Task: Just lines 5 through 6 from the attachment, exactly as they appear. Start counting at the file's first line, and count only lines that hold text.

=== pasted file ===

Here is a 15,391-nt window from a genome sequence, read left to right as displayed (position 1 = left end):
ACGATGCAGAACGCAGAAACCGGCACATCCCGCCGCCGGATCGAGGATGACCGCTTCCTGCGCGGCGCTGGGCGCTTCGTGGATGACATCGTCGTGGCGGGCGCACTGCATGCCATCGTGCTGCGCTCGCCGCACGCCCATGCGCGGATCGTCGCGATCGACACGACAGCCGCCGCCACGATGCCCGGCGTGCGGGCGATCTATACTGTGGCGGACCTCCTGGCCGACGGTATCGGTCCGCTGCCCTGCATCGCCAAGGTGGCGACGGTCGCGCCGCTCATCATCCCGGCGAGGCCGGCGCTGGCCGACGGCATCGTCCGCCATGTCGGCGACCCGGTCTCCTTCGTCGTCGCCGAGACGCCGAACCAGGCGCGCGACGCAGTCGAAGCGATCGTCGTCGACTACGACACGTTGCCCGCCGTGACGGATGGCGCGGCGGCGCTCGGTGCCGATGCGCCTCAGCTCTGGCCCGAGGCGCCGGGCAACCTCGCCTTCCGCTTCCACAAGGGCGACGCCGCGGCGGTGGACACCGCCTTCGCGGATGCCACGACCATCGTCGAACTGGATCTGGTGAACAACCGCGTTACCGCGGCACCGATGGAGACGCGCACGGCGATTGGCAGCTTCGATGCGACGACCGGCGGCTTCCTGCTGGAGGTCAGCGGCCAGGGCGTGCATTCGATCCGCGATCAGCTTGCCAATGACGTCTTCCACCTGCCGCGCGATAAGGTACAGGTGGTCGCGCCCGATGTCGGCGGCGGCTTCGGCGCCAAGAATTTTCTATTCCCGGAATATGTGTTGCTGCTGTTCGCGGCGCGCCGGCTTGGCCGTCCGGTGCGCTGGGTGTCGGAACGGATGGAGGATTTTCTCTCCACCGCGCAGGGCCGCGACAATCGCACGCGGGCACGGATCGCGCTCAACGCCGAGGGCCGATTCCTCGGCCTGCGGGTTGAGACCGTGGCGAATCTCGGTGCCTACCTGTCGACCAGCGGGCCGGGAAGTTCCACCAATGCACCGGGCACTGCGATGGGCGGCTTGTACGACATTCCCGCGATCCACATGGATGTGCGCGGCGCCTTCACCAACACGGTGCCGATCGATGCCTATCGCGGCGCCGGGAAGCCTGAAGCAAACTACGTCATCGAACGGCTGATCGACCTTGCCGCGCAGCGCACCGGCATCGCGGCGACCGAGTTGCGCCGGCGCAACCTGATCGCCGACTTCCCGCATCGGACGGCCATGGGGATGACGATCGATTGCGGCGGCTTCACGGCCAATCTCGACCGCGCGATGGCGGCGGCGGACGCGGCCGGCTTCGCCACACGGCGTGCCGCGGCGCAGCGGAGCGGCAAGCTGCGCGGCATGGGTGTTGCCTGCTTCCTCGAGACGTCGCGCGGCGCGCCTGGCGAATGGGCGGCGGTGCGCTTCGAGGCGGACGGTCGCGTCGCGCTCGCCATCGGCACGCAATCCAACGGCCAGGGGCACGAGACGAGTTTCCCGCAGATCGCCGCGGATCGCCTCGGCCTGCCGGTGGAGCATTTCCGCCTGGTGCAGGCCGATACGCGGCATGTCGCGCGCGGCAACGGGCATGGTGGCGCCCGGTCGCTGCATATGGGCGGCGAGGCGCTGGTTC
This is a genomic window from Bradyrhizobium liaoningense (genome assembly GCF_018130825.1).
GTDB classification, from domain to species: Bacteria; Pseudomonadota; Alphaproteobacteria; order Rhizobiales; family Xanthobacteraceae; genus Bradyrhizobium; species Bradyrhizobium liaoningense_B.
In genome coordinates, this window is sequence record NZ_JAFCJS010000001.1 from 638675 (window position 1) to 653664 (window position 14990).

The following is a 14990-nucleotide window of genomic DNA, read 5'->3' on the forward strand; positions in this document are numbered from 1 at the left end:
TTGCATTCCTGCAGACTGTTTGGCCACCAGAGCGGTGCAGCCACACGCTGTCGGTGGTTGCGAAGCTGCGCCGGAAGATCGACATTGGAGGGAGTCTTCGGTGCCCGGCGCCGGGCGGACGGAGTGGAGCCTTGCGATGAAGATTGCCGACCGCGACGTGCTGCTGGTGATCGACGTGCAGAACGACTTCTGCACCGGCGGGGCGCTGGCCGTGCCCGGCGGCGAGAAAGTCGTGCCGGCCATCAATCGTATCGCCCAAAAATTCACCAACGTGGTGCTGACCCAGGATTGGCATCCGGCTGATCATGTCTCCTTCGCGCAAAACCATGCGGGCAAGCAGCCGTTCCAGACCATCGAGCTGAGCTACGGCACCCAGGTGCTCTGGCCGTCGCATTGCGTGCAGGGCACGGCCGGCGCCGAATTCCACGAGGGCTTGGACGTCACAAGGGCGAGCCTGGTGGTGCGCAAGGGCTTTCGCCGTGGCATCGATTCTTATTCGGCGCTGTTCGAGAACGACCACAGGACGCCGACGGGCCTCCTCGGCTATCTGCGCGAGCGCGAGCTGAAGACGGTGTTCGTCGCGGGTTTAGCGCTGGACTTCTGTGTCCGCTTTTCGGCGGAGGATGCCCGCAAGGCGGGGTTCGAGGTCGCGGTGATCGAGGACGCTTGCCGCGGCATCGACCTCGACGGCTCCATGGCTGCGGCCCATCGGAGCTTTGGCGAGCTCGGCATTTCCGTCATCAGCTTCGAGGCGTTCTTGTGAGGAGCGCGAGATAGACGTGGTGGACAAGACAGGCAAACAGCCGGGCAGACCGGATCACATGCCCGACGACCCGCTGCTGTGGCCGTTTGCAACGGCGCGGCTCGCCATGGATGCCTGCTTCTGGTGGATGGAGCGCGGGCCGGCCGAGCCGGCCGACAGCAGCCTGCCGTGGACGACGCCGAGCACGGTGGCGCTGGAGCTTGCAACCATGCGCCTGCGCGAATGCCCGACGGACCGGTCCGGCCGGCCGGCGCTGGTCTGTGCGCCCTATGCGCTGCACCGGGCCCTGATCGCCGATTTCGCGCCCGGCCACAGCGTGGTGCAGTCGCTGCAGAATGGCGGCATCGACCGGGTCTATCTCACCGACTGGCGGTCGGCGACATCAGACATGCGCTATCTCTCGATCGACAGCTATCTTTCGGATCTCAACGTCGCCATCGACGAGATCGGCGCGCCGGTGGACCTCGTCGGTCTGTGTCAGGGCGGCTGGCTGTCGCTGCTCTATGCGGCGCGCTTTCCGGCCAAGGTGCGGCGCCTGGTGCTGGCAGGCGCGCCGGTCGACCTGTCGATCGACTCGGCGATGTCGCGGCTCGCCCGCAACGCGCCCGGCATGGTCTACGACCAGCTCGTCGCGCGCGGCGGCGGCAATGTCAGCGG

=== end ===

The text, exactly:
In genome coordinates, this window is sequence record NZ_JAFCJS010000001.1 from 638675 (window position 1) to 653664 (window position 14990).

The following is a 14990-nucleotide window of genomic DNA, read 5'->3' on the forward strand; positions in this document are numbered from 1 at the left end: